Each year the Horizon Advisory Board researches, identifies and ranks key trends affecting the practice of teaching, learning, research, and creative expression. The Board reviews current articles, interviews, papers, and new research to discover emerging or continuing trends. The trends are ranked according to how significant an impact they are likely to have on education in the next five years. The top trends highlighted for 2009 are presented below in priority order, as ranked by the Advisory Board.
- Increasing globalization continues to affect the way we work, collaborate, and communicate. Information technologies are having a significant impact on how people work, play, gain information, and collaborate. Increasingly, those who use technology in ways that expand their global connections are more likely to advance, while those who do not will find themselves on the sidelines. With the growing availability of tools to connect learners and scholars all over the world — online collaborative workspaces, social networking tools, mobiles, voice-over-IP, and more — teaching and scholarship are transcending traditional borders more and more all the time.
- The notion of collective intelligence is redefining how we think about ambiguity and imprecision. Collective intelligence may give rise to multiple answers, all equally correct, to problems. The notions of collective intelligence and mass amateurization are redefining scholarship as we grapple with issues of top-down control and grassroots scholarship. Today’s learners want to be active participants in the learning process – not mere listeners; they have a need to control their environments, and they are used to easy access to the staggering amount of content and knowledge available at their fingertips.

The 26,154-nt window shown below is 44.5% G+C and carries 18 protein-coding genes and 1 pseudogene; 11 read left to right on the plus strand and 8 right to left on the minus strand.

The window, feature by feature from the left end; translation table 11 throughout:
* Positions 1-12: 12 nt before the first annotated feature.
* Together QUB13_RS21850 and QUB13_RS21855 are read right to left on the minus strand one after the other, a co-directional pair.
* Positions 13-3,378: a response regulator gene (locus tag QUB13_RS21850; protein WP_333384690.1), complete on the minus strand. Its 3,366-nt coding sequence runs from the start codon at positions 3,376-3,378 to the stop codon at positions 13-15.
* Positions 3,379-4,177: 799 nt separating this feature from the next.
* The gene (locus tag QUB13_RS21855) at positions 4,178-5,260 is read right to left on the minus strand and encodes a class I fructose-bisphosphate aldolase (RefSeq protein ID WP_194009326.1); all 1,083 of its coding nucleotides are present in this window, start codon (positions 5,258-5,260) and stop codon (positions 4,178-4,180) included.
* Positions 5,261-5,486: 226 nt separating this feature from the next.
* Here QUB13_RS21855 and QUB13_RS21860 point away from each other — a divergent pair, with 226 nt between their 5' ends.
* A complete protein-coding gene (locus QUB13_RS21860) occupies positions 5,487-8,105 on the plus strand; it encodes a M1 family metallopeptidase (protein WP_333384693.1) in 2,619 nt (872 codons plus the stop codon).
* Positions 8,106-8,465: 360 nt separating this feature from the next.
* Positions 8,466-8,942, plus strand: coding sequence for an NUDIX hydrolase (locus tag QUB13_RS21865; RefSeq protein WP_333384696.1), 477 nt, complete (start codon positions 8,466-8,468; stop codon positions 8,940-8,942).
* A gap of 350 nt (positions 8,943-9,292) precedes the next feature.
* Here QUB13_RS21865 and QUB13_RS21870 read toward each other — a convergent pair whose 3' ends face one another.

- Experience with and affinity for games as learning tools is an increasingly universal characteristic among those entering higher education and the workforce. A recent survey by the Pew Internet and American Life Project found that massively multiplayer and other online game experience is extremely common among young people, is rich and varied, and that games offer opportunity for increased social interaction and civic engagement among this group. The success of game-based learning strategies owes to active participation and interaction being at the center of the experience, and signals that current educational methods are not engaging students enough.
- Visualization tools are making information more meaningful and insights more intuitive. As tools of this nature continue to be developed and used, visual literacy will become an increasingly important skill in decoding, encoding, and determining credibility and authenticity of data. Visual literacy must be formally taught, but it is an evolving field even now.
- As more than one billion phones are produced each year, mobile phones are benefiting from unprecedented innovation, driven by global competition. New capabilities in terms of hardware and software are turning mobiles into indispensable tools. Third-party applications, now available on several models of mobile devices, expand their utility even further. This trend, observed in the Horizon Report now for some time, will continue to impact the ways we communicate and view computing and networked resources.
Posted by NMC on January 18, 2009